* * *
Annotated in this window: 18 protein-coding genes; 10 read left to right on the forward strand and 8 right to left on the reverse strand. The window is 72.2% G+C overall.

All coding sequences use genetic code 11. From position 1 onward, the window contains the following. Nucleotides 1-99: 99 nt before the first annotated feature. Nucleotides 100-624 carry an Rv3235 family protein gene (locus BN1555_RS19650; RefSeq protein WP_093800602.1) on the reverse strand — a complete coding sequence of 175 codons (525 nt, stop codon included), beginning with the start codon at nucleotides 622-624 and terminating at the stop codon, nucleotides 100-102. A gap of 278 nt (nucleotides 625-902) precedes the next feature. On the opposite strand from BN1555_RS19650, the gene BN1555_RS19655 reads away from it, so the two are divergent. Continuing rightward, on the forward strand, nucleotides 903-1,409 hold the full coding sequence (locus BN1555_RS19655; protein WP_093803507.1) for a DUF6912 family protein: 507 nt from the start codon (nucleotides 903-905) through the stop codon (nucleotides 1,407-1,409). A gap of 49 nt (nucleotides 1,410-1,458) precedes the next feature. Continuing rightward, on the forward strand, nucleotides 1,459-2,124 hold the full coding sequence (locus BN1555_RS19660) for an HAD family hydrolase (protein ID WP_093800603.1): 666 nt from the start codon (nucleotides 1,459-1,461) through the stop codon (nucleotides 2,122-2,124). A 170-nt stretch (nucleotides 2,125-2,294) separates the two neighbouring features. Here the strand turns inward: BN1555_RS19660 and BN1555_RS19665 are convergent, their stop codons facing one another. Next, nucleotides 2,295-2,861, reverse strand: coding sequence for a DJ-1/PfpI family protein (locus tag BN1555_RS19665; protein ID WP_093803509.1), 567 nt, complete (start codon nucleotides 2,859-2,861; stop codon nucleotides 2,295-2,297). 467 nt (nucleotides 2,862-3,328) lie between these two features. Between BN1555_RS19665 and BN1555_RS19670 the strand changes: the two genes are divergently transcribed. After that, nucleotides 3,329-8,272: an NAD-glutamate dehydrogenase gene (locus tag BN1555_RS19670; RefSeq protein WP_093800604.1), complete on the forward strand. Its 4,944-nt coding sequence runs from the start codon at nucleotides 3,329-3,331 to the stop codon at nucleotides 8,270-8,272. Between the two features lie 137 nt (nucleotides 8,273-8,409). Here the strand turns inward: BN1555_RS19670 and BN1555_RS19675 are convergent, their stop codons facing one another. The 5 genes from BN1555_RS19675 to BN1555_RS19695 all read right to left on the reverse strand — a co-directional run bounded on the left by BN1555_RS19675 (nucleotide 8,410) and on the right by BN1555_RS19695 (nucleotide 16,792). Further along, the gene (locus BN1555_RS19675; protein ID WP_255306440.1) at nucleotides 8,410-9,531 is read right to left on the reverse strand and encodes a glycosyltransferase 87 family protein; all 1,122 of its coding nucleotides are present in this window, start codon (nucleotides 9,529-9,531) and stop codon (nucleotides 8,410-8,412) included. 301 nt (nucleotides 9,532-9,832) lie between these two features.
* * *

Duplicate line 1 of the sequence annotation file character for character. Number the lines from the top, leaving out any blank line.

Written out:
Annotated in this window: 18 protein-coding genes; 10 read left to right on the forward strand and 8 right to left on the reverse strand. The window is 72.2% G+C overall.